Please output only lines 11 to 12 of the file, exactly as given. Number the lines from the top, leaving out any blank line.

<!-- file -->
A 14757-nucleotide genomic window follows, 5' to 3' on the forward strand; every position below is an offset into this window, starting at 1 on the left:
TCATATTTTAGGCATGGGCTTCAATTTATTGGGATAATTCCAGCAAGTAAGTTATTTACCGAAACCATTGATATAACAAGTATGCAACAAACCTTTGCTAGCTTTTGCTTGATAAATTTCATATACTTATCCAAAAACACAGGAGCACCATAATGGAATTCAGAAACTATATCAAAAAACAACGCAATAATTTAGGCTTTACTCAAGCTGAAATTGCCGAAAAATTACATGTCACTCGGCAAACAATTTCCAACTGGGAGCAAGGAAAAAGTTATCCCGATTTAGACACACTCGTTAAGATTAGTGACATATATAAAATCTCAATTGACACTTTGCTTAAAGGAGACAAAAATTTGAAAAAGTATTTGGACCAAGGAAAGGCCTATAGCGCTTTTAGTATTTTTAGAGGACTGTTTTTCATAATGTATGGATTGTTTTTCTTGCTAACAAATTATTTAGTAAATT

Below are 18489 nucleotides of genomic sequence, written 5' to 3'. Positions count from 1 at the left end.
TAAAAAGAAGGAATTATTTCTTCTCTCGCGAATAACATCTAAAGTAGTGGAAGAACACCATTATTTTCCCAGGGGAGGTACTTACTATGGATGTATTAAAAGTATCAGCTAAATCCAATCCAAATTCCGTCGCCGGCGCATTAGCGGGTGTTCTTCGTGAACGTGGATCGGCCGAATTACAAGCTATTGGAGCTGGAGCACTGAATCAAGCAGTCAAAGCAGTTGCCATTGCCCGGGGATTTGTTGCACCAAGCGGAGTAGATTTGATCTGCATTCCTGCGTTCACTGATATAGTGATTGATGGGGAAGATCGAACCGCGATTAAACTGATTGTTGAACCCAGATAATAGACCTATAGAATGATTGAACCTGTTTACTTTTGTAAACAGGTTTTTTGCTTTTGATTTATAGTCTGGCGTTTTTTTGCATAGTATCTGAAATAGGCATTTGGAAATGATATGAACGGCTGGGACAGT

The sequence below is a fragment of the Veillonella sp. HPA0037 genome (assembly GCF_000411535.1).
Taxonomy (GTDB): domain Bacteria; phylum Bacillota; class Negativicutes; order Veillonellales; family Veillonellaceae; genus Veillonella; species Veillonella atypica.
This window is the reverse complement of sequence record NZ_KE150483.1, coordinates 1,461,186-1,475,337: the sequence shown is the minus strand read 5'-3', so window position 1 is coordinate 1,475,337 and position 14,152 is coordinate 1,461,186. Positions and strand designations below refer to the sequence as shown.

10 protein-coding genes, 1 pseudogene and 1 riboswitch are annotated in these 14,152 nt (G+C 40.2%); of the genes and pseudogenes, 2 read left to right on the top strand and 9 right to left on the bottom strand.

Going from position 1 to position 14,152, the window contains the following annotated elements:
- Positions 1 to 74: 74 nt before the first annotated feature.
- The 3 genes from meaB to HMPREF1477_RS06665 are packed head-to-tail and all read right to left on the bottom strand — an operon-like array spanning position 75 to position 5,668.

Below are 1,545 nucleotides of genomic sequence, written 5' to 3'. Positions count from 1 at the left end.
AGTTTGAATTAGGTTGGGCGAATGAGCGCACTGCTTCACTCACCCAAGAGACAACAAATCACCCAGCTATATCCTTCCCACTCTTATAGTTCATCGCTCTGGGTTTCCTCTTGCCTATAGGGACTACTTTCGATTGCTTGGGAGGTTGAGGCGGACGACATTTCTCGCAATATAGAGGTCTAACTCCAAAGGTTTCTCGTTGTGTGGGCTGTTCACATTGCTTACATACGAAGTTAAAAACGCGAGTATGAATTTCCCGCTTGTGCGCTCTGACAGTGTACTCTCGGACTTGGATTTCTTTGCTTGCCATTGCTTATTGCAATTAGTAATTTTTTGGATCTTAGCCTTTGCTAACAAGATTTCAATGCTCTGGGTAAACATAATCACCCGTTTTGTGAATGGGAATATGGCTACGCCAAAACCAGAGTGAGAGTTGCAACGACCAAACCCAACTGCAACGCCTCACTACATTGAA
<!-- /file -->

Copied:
- The 3 genes from meaB to HMPREF1477_RS06665 are packed head-to-tail and all read right to left on the bottom strand — an operon-like array spanning position 75 to position 5,668.

Below are 1,545 nucleotides of genomic sequence, written 5' to 3'. Positions count from 1 at the left end.